Is the redemption of shares a transfer of property without consideration?
Bear with me. You’ll see where I’m going by the end of this article.
In the case of The Queen vs. 594710 British Columbia Ltd. 2018 FCA 166, a subsidiary (Subco) issued a stock dividend to a parent company (Holdco) in the form of redeemable preferred shares. Subco immediately redeemed these shares for cash. The Court found that, like a cash dividend, “the combination in this case of stock dividends followed by a redemption has the same effect and similarly results in a transfer of property without consideration.”
The Court quoted from the Algoa Trust v. Canada, 93 DTC 405 as follows:
a shareholder gives consideration for the shares and not for what the shares may bring… When the shareholder receives a dividend, it is not as a result of any consideration he or she gave the corporation and which the corporation is obliged to pay for investing.
Why do we care?
What if a dividend in kind is paid on the redemption of shares using a life insurance policy. Is the shareholder giving consideration to the corporation whose shares are redeemed? Maybe not, according to this case.
So why do we care?
When a dividend in kind is made, the CRA has confirmed (see previous AAMOT-Life insurance policy distributed as a dividend in kind to a shareholder and Policy as a dividend in kind – Ditto) that subsection 148(7) of the Income Tax Act applies in determining the proceeds of the disposition of the life insurance policy to the corporation and the adjusted cost basis (ACB) to the shareholder. The proceeds of the disposition would occur at the greatest of:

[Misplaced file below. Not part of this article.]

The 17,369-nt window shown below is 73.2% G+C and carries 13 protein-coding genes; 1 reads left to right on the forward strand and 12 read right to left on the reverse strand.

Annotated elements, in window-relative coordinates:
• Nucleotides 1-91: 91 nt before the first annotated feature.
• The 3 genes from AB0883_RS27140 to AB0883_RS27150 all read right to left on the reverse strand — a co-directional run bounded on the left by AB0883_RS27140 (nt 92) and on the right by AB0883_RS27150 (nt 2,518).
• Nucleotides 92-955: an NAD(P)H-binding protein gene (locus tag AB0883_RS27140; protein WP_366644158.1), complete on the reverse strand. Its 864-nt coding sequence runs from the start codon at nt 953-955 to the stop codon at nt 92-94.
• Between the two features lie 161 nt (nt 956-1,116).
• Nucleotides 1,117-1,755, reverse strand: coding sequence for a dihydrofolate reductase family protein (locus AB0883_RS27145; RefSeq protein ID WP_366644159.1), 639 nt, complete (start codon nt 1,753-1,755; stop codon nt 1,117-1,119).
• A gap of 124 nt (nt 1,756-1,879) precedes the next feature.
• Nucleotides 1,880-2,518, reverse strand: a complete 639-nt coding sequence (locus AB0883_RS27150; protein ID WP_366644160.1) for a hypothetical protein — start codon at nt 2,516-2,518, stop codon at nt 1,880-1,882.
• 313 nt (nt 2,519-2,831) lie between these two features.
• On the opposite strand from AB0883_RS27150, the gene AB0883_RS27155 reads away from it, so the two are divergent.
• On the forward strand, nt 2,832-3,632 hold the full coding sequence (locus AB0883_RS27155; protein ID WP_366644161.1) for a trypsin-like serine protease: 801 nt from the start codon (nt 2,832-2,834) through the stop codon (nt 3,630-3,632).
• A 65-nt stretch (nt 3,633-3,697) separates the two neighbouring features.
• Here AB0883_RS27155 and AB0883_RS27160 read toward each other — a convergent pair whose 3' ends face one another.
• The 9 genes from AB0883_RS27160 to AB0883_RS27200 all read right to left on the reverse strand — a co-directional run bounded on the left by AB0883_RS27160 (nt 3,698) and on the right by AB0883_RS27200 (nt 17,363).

“value” (defined in 148(9) as cash surrender value (CSV) or nil, if there is no CSV);
fair market value (FMV) of consideration given on the transfer; or
the ACB immediately before the transfer.
So, when the dividend in kind is a redemption, this case may suggest there would be no consideration given and the operative factors would be the greater of the CSV or the ACB.
But not so fast.
At the APFF Conference CRA Round Table (Question 1) on October 5, 2018 the Canada Revenue Agency (CRA) considered a situation where, instead of paying a dividend in kind to transfer a policy from Subco to Holdco, the subsidiary redeems a number of preferred shares equivalent to the policy’s FMV. In the
example used, the policy’s CSV is $50,000, its ACB is $25,000 and its FMV is $100,000. The CRA’s unofficially translated response is:
…where, in connection with a redemption of shares, the redemption price paid by the corporation is an interest in a life insurance policy that the corporation transfers to the shareholder, the CRA is of the opinion that the shareholder gives consideration (the redeemed shares) to the corporation for the interest so transferred.
In this situation, Subco would have a taxable policy gain of $75,000 ($100,000-$25,000) on a redemption satisfied by a life insurance policy vs. $25,000 ($50,000-$25,000) where the policy is paid as a dividend in kind and not on a redemption.
The CRA acknowledges that the result differs depending on whether the policy transfer is made by way of a dividend in kind or if the dividend in kind is in satisfaction of a share redemption. They question the tax policy rationale and have notified the Department of Finance.
If the CRA’s view had been in line with the case law, it could have solved a problem for the purposes of subsection 55(2) when paying an inter-corporate dividend of this type. Instead of paying such a dividend out of “safe income”, a redemption satisfied with an in-kind distribution of a policy might not have had subsection 55(2) applied to it, so safe income would not have had to be used for the dividend payout. (See AAMOT, Budget 2015 Changes – Potential impact on Inter-corporate dividends). That, along with the transaction being reported at CSV as opposed to FMV, would have been too good a result.
Maybe that’s why the CRA answered the way they did!